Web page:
Uber drivers will continue to be classified as independent contractors, not employees according to settlements of two cases in California and Massachusetts. This is the outcome the ride-booking company hoped for all along. And one that we believe will impact upcoming employment litigation.
According to the settlement, the company will pay the plaintiffs in these two class action lawsuits in California and Massachusetts $84 million, plus another $16 million if Uber goes public and within a year. The trade-off is that Uber can continue to treat their employees as independent workers, making them responsible for the cost of the maintenance and gas for their cars. In essence, Uber can continue to keep their costs low by continuing its ability to shift those expenses to its drivers.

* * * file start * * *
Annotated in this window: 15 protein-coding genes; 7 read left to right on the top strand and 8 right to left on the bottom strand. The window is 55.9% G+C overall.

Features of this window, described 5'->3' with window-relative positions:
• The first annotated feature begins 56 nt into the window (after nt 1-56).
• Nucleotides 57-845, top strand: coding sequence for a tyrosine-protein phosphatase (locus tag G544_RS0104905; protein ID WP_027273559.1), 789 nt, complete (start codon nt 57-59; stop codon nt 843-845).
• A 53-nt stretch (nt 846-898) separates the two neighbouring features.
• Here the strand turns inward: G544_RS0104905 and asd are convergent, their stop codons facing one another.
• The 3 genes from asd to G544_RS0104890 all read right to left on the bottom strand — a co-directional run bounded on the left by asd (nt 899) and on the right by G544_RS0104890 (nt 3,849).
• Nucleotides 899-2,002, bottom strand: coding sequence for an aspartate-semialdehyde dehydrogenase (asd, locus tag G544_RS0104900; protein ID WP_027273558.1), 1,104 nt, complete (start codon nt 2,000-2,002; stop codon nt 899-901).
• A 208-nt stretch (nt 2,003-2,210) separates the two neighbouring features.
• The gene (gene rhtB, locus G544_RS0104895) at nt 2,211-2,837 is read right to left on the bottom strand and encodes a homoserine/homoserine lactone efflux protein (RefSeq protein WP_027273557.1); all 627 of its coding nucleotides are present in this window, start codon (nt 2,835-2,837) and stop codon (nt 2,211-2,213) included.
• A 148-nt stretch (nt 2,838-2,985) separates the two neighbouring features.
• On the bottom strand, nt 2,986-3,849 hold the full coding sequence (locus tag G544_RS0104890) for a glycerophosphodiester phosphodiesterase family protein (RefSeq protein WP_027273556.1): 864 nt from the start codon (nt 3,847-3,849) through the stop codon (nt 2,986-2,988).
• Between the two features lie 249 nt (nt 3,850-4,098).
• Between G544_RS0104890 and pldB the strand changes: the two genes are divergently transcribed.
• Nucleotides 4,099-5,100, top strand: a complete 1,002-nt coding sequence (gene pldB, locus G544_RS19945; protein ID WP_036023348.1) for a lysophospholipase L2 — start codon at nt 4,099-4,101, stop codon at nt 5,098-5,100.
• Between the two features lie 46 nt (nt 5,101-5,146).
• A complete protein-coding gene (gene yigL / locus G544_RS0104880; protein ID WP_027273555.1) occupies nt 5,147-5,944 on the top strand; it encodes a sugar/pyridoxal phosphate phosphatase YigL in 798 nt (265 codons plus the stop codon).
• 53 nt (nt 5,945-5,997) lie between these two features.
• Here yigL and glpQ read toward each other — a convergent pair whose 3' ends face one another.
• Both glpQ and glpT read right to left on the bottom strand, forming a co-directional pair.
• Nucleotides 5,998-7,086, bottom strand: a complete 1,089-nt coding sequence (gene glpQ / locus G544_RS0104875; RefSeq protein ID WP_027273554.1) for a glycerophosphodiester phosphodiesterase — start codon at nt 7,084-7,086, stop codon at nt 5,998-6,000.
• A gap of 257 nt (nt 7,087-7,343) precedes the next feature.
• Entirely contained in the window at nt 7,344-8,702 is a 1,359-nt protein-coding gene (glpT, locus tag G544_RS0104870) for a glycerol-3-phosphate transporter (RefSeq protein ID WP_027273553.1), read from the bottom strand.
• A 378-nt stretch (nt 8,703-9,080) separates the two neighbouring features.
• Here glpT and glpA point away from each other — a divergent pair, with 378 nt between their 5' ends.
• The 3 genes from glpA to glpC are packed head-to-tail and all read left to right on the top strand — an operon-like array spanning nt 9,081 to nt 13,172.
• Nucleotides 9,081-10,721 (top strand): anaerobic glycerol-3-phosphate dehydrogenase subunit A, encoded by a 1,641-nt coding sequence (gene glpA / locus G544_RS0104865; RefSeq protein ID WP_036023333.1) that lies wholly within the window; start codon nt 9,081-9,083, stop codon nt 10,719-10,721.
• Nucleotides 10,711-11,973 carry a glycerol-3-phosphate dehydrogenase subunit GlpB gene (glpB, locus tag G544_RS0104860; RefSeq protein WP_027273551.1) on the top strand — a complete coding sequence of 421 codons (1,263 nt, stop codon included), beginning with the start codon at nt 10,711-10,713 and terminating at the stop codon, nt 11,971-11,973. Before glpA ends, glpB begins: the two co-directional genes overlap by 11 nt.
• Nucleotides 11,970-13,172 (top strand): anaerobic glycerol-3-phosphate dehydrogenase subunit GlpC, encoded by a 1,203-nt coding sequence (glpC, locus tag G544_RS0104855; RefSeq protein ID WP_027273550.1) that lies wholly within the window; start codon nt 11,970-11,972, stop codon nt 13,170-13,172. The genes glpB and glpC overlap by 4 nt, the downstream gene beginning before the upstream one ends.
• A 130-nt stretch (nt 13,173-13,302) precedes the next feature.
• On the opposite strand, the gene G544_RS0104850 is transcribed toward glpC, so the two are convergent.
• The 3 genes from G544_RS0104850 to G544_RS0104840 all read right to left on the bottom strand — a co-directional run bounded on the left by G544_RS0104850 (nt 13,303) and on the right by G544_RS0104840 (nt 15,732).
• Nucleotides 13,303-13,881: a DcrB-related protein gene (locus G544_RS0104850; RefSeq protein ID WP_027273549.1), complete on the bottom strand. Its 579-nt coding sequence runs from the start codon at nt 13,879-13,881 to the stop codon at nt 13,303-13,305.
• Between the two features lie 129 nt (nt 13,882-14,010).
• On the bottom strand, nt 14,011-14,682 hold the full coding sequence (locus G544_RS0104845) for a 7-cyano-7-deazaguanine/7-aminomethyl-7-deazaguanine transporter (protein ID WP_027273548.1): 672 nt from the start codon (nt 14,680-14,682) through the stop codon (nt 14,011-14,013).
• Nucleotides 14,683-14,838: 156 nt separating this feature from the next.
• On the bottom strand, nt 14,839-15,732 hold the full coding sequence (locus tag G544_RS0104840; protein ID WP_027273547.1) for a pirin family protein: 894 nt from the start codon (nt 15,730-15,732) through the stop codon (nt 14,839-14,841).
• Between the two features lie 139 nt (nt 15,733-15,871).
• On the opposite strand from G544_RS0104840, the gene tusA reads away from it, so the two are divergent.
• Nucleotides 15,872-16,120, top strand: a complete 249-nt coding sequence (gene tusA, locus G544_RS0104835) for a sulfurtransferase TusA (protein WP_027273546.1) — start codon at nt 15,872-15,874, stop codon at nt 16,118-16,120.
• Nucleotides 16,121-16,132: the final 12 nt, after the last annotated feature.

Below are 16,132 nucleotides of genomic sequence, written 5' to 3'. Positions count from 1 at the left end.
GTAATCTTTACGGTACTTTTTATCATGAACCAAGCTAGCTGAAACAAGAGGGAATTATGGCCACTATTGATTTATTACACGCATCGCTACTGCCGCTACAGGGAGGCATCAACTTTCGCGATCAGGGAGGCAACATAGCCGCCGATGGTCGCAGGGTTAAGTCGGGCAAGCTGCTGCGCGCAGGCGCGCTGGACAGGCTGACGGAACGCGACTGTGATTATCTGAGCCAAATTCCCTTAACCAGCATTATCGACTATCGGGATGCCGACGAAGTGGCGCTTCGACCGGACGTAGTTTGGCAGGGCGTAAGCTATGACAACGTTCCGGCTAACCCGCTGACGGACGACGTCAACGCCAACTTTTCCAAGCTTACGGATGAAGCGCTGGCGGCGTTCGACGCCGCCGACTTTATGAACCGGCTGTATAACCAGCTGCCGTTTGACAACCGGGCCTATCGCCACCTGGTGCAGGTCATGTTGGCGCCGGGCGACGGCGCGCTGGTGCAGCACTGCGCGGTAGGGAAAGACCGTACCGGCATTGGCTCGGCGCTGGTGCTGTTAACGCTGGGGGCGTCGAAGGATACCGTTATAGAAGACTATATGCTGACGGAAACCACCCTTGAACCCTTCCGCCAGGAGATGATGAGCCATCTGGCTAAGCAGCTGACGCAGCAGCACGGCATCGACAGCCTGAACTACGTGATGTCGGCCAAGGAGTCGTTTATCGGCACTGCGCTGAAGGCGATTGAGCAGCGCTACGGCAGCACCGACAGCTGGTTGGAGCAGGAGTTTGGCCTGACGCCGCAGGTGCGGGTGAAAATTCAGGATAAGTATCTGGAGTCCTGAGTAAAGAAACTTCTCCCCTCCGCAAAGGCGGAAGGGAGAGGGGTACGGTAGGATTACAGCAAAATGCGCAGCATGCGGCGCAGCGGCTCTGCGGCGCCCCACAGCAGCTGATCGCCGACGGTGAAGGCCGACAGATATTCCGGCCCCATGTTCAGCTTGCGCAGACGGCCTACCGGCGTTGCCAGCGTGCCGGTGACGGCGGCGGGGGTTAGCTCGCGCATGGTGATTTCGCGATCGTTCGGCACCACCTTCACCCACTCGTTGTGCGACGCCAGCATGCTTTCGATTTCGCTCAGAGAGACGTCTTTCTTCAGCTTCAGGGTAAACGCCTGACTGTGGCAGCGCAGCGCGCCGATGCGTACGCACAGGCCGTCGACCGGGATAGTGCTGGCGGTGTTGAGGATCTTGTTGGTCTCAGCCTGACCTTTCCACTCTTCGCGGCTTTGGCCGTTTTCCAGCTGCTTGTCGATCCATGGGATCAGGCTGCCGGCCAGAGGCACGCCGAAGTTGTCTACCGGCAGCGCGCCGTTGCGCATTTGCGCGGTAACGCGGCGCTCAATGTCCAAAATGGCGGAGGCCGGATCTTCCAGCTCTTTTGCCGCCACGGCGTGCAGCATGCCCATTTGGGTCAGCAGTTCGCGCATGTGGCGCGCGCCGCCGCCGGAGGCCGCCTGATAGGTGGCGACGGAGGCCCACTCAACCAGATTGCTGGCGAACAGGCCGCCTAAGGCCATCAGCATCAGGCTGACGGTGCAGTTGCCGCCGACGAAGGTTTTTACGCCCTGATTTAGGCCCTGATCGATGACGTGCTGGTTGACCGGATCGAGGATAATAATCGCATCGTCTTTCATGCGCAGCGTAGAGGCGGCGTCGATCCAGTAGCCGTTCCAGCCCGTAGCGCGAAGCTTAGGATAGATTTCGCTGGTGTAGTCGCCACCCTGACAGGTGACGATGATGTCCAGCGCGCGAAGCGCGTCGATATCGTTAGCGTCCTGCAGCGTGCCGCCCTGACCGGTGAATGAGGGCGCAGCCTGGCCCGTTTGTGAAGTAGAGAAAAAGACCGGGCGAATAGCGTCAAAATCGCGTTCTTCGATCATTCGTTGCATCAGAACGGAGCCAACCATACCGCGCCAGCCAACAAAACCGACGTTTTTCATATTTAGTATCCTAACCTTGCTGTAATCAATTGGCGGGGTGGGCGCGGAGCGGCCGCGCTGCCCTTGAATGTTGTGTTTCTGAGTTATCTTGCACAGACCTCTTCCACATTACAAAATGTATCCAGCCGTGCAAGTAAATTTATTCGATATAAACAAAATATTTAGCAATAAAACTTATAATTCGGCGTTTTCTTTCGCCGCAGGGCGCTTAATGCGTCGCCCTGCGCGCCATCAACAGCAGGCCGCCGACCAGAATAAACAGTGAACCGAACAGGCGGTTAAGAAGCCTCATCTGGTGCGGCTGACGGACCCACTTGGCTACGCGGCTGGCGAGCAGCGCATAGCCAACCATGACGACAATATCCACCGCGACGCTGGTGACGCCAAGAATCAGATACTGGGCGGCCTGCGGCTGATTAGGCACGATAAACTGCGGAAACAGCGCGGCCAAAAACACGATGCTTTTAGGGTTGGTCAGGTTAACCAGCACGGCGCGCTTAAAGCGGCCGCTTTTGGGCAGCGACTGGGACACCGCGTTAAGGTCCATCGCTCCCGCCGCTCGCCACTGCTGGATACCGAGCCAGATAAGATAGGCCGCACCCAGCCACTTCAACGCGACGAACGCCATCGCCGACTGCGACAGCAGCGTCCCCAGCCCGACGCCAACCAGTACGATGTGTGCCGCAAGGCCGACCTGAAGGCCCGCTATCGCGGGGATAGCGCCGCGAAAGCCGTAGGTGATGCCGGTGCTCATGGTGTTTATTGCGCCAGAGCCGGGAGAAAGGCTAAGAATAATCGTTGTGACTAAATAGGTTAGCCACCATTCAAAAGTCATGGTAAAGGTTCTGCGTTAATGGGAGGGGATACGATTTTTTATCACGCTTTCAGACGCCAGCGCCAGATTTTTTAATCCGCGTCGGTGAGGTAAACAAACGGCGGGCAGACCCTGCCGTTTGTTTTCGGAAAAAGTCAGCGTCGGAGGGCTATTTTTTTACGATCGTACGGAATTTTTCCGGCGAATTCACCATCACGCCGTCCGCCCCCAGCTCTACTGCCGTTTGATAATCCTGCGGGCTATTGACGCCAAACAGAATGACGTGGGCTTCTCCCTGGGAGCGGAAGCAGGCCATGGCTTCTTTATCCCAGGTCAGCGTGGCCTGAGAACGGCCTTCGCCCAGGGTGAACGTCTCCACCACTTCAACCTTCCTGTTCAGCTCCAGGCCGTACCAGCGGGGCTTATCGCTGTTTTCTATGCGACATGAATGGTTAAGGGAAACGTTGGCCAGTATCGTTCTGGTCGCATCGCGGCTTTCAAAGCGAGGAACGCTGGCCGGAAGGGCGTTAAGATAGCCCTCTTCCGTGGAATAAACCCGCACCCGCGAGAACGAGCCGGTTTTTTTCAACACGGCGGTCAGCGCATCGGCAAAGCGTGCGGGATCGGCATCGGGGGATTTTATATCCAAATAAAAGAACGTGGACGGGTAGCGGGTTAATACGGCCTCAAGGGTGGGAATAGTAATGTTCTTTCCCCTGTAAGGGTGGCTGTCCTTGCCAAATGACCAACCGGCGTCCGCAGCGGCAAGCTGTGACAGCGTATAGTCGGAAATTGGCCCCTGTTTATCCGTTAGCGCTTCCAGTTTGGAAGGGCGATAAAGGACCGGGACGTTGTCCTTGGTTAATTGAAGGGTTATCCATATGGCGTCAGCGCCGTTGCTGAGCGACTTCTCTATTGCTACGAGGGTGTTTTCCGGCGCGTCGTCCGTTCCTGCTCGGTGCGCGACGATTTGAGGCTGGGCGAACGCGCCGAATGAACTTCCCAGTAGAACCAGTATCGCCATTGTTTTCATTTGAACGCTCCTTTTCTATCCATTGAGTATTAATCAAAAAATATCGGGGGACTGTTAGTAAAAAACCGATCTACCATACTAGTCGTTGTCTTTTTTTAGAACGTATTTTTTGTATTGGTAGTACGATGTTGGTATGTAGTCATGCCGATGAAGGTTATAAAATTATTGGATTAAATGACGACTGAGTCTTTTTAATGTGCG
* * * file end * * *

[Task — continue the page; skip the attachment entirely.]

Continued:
From my experience as an employment lawyer, I see this settlement as having possible ramifications well beyond the Uber lawsuits. As the sharing economy grows, companies like Airbnb, TaskRabbit, Lyft and others will face this issue. As they continue to sprout up, I expect the question of whether those who work for them are employees or independent contractors to become more and more frequent. The business model for these types of companies relies on keeping labor costs low by avoiding the need to pay independent workers the same kind of wages, expenses and benefits as employees.
Right now, this settlement only applies in the Uber situation but we expect that it’s just the beginning.